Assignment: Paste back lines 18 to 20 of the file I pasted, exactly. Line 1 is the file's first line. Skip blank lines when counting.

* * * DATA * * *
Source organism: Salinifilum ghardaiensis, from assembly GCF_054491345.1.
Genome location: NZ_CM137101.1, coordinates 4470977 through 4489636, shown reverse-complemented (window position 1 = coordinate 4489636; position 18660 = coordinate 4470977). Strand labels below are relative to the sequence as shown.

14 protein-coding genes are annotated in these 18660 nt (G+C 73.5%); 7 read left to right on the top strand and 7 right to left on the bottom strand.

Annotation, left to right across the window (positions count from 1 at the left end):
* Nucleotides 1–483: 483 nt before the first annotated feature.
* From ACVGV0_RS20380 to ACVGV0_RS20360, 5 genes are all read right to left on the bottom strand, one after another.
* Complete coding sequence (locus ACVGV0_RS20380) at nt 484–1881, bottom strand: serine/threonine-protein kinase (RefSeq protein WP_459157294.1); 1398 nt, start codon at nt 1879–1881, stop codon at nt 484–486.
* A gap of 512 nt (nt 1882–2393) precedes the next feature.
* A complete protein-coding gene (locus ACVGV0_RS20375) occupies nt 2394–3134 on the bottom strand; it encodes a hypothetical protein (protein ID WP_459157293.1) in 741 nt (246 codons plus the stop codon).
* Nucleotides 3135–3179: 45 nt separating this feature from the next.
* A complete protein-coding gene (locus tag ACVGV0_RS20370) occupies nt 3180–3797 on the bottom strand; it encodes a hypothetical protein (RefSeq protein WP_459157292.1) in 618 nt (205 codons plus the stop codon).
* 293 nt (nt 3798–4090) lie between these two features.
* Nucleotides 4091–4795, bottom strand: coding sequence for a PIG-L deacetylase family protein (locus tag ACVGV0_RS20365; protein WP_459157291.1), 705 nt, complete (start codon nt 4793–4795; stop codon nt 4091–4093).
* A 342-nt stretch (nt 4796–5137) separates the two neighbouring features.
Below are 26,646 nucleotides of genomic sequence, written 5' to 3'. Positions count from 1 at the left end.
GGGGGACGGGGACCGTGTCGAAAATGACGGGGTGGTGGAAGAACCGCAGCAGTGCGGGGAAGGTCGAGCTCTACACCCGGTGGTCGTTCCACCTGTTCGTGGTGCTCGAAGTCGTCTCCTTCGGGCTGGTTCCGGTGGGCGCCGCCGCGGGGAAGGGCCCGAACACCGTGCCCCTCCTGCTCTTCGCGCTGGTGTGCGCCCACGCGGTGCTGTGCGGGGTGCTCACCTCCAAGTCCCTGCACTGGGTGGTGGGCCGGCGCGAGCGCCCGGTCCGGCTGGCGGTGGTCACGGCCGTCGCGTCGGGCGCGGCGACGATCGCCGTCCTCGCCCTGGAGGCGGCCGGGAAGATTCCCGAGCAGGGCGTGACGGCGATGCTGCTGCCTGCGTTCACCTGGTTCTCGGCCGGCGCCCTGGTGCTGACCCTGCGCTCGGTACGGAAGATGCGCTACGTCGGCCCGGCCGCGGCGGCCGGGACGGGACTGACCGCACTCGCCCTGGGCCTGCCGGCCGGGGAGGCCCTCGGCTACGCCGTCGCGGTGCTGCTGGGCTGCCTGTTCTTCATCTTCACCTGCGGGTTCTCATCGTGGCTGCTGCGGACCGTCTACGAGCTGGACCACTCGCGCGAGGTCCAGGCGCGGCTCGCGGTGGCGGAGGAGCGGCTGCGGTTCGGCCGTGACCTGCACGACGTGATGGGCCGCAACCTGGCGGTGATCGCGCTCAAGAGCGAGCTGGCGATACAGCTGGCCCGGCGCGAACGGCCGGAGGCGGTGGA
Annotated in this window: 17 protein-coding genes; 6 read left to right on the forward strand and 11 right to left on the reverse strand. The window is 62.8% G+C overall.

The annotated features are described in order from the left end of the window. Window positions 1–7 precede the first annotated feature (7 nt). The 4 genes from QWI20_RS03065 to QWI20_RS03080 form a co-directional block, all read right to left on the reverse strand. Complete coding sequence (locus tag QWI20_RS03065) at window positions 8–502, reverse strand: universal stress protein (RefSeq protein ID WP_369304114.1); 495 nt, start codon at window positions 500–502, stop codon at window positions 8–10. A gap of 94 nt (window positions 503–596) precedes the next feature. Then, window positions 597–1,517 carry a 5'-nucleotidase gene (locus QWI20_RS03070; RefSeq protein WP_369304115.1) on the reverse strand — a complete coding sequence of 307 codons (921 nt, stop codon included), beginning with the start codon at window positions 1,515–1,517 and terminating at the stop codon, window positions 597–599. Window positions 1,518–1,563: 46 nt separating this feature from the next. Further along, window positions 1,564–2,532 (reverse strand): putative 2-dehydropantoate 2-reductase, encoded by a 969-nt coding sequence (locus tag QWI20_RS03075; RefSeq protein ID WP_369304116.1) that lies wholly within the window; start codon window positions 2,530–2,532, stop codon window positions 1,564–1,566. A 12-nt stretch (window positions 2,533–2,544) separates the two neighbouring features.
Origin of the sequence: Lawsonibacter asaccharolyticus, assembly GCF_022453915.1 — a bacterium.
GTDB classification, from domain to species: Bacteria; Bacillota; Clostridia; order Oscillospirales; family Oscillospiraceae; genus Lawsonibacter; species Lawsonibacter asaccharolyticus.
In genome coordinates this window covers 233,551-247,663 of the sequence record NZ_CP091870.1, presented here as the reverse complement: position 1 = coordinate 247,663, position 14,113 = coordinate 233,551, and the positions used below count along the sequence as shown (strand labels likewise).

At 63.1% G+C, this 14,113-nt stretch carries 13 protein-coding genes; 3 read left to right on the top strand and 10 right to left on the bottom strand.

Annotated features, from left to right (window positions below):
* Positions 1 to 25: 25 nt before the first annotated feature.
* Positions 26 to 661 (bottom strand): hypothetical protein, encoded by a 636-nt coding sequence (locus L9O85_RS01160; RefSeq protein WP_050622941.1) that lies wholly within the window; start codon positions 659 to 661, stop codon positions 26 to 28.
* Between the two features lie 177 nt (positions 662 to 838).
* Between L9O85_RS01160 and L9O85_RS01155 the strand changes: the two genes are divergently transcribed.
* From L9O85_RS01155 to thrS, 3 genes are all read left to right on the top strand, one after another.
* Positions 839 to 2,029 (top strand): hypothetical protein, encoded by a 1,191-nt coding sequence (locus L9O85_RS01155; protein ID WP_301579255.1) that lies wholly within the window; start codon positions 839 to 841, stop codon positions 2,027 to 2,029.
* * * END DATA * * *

The annotated features are described in order from the left end of the window. Window positions 1–7 precede the first annotated feature (7 nt). The 4 genes from QWI20_RS03065 to QWI20_RS03080 form a co-directional block, all read right to left on the reverse strand. Complete coding sequence (locus tag QWI20_RS03065) at window positions 8–502, reverse strand: universal stress protein (RefSeq protein ID WP_369304114.1); 495 nt, start codon at window positions 500–502, stop codon at window positions 8–10. A gap of 94 nt (window positions 503–596) precedes the next feature. Then, window positions 597–1,517 carry a 5'-nucleotidase gene (locus QWI20_RS03070; RefSeq protein WP_369304115.1) on the reverse strand — a complete coding sequence of 307 codons (921 nt, stop codon included), beginning with the start codon at window positions 1,515–1,517 and terminating at the stop codon, window positions 597–599. Window positions 1,518–1,563: 46 nt separating this feature from the next. Further along, window positions 1,564–2,532 (reverse strand): putative 2-dehydropantoate 2-reductase, encoded by a 969-nt coding sequence (locus tag QWI20_RS03075; RefSeq protein ID WP_369304116.1) that lies wholly within the window; start codon window positions 2,530–2,532, stop codon window positions 1,564–1,566. A 12-nt stretch (window positions 2,533–2,544) separates the two neighbouring features.
Origin of the sequence: Lawsonibacter asaccharolyticus, assembly GCF_022453915.1 — a bacterium.
GTDB classification, from domain to species: Bacteria; Bacillota; Clostridia; order Oscillospirales; family Oscillospiraceae; genus Lawsonibacter; species Lawsonibacter asaccharolyticus.